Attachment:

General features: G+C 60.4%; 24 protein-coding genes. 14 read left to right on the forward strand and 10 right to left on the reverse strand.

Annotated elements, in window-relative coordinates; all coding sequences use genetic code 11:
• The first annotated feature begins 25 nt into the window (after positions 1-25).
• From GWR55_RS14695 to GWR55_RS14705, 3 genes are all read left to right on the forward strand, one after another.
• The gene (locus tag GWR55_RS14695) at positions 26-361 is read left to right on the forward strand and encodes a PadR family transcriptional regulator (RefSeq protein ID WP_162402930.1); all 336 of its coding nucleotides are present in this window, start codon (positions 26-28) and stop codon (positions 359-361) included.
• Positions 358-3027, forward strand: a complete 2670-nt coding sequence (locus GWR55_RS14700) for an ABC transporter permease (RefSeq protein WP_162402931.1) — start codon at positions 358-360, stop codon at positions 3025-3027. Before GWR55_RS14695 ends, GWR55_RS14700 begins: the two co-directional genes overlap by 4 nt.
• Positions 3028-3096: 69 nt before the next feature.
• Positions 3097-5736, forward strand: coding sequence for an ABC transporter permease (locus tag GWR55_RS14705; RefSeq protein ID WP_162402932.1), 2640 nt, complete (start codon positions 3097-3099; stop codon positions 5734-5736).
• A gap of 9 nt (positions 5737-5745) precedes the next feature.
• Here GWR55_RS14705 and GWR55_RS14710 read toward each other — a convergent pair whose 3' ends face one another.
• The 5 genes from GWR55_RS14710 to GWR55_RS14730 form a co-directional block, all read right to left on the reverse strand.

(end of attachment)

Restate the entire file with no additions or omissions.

General features: G+C 60.4%; 24 protein-coding genes. 14 read left to right on the forward strand and 10 right to left on the reverse strand.

Annotated elements, in window-relative coordinates; all coding sequences use genetic code 11:
• The first annotated feature begins 25 nt into the window (after positions 1-25).
• From GWR55_RS14695 to GWR55_RS14705, 3 genes are all read left to right on the forward strand, one after another.
• The gene (locus tag GWR55_RS14695) at positions 26-361 is read left to right on the forward strand and encodes a PadR family transcriptional regulator (RefSeq protein ID WP_162402930.1); all 336 of its coding nucleotides are present in this window, start codon (positions 26-28) and stop codon (positions 359-361) included.
• Positions 358-3027, forward strand: a complete 2670-nt coding sequence (locus GWR55_RS14700) for an ABC transporter permease (RefSeq protein WP_162402931.1) — start codon at positions 358-360, stop codon at positions 3025-3027. Before GWR55_RS14695 ends, GWR55_RS14700 begins: the two co-directional genes overlap by 4 nt.
• Positions 3028-3096: 69 nt before the next feature.
• Positions 3097-5736, forward strand: coding sequence for an ABC transporter permease (locus tag GWR55_RS14705; RefSeq protein ID WP_162402932.1), 2640 nt, complete (start codon positions 3097-3099; stop codon positions 5734-5736).
• A gap of 9 nt (positions 5737-5745) precedes the next feature.
• Here GWR55_RS14705 and GWR55_RS14710 read toward each other — a convergent pair whose 3' ends face one another.
• The 5 genes from GWR55_RS14710 to GWR55_RS14730 form a co-directional block, all read right to left on the reverse strand.